Wednesday, July 20, representing the latest fraudster to be convicted—but not the first and surely not the last—“a jury found an Indiana man guilty of securities fraud and other crimes connected to a massive biodiesel fraud scheme,” reported Greenwire. It turns out, Jeffrey Wilson and his multistate cohorts pretended to manufacture biodiesel, which allowed them to claim renewable fuel credits—known as Renewable Identification Numbers or RINs. The Department of Justice said Wilson’s actions resulted in a $20 million loss to investors, $140 million in revenue, and $56 million in criminal profit.
Due to years of reporting with Christine Lakatos, I know more than most about the corruption surrounding green energy, but I hadn’t followed of this. I dug further. I found stories of RIN fraud from Florida, Maryland, Nevada, Pennsylvania, and Texas.
The most interesting biodiesel fraud case may be that of Philip Rivkin, of Houston-based Green Diesel, who is now serving a 10-year sentence for selling fraudulent RINs. Over a seven-year period he concocted an elaborate scheme that included, according to Bloomberg: “a three-story steel skeleton crammed with pipes and valves”—some of which were not connected to anything. In late 2008, Green Diesel did reportedly produce a batch of about 130,000 gallons of biodiesel, but the quality was “too poor for commercial sale.”
Biodiesel RINs have become a valuable commodity because, as a result of the Renewable Fuel Standard (RFS), refiners are required to blend biofuels into the nation’s fuel supply and the RINs supposedly prove they’ve complied. Rivkin sold more than $78 million in sham RINs. He bragged about building a $500 million company without any debt. When he fled the U.S. in 2011, prior to his 2014 capture, he did so in his $3.4 million Canadair Challenger jet.
These cases of RIN fraud are just those who’ve been caught—but they all have a common thread. They aren’t the names we are used to in the green-energy corruption story like billionaires Warren Buffet and Tom Steyer or former politicos like Al Gore and Bill Richardson. They aren’t cronies who’ve used political connections to work the system. They are fraudsters who found a way to fortune through the flawed RFS—first enacted by Congress in 2005 and expanded in 2007—which contains a credit-trading program.
In a July 25 report on the RFS, Marlo Lewis, Jr., a senior fellow at the Competitive Enterprise Institute, explains: “Each gallon of biofuel produced is assigned a unique 38-digit Renewable Identification Number (RIN). When a refiner sells a gallon of biofuel in the motor fuel market, it earns a RIN credit. A refiner that does not meet its annual obligation by actually blending and selling biofuel can comply by purchasing surplus RIN credits from another refiner that exceeded its obligation.”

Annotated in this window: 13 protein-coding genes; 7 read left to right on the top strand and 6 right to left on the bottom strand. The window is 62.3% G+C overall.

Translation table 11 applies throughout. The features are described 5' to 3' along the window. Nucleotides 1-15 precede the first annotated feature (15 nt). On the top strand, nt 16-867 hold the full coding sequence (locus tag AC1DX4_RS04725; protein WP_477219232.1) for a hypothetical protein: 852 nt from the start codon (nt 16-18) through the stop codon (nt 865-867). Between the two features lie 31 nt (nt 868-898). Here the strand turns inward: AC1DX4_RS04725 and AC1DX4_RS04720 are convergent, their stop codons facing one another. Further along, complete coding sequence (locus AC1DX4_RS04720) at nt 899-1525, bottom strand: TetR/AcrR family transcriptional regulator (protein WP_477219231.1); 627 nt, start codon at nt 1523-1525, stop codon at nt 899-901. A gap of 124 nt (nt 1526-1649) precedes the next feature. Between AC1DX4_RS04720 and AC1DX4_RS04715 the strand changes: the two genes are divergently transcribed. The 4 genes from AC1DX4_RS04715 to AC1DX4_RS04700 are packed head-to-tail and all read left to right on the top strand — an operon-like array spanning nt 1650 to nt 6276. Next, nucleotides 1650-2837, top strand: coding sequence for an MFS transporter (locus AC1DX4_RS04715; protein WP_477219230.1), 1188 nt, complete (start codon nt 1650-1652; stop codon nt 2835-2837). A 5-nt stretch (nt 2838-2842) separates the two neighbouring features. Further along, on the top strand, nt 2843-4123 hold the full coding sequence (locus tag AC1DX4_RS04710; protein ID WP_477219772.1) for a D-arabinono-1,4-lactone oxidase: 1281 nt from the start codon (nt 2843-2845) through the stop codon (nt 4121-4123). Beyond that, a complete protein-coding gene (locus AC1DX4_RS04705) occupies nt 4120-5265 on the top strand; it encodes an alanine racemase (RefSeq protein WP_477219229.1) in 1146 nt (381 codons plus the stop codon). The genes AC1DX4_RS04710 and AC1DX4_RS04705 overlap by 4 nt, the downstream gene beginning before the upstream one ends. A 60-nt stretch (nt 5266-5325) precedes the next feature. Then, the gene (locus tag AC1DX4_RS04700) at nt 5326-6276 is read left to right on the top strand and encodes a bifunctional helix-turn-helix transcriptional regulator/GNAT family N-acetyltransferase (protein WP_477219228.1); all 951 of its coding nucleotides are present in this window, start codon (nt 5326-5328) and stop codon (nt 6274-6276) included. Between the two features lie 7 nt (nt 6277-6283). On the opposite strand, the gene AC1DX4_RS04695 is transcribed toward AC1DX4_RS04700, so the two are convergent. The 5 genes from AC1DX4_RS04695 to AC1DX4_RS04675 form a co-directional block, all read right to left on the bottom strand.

Because the law requires ever-increasing quantities of biofuel be produced—even beyond what consumers want or most vehicles can handle—RINs offer refiners a way to presumably meet the mandates while providing the market with what it wants. A graphic in the Bloomberg report explains: “Biodiesel RINs tend to cost more than ethanol RINs or other types because they are scarcer and can be used to satisfy multiple requirements under the Renewable Fuel Standard.”
“RIN swaps,” according to Bloomberg, “are usually agreed upon between companies, traders, and brokers via email, phone, texts, and chatroom messages.” The onus is on the buyers, “if the RINS are found to be fraudulent, the holder has to purchase new credits to replace the phony ones”—and the new credits must be purchased at the current price that may be higher than the original purchase.
Of course, the refiners’ purchase of RINs—and in the case of fraudulent RINs, the double purchase—is passed on to the consumer. We are stuck holding the bag for the fraudsters’ get-rich-quick scheme that is enabled by the RFS.
“Because refiners can buy them to satisfy their obligations to introduce renewable fuels into the national market,” Scott Irwin, an agriculture economic professor at the University of Illinois, according to The Morning Call, calls the RINs: “valuable.” He explains: “A combination of little regulation, the small-business nature of biodiesel producers and higher-than-expected prices for credits produced a rash of fraud. … It was kind of set up for fraud.”
Because the EPA, whose expertise is in things like oil spills and air pollution, isn’t equipped to handle these cases of sophisticated financial fraud, Bloomberg reports, it has reached out to the Commodity Futures Trading Commission—“which is itself stretched thin because of its responsibilities under Dodd-Frank.” The lack of oversight made the RFS biodiesel program a “government playground for con artists.”
The biofuel fraud is just one prong in the growing push for RFS reform. The economic and technical realities of the “blend wall,” as detailed in Lewis’ report, is another. On July 27, Bloomberg chronicled the history of the unlikely third prong: big green groups’ biofuel blunder. They’ve now turned against ethanol due to the agricultural runoff in waterways and conversion of prairies to cropland. Environmentalists, who once championed biofuels, are now seen as a factor in “improving the odds that lawmakers might seek changes to the program next year.”
Every politician in Washington talks about getting rid of waste, fraud, and abuse. Getting rid of the RFS would go a long way to achieving that goal.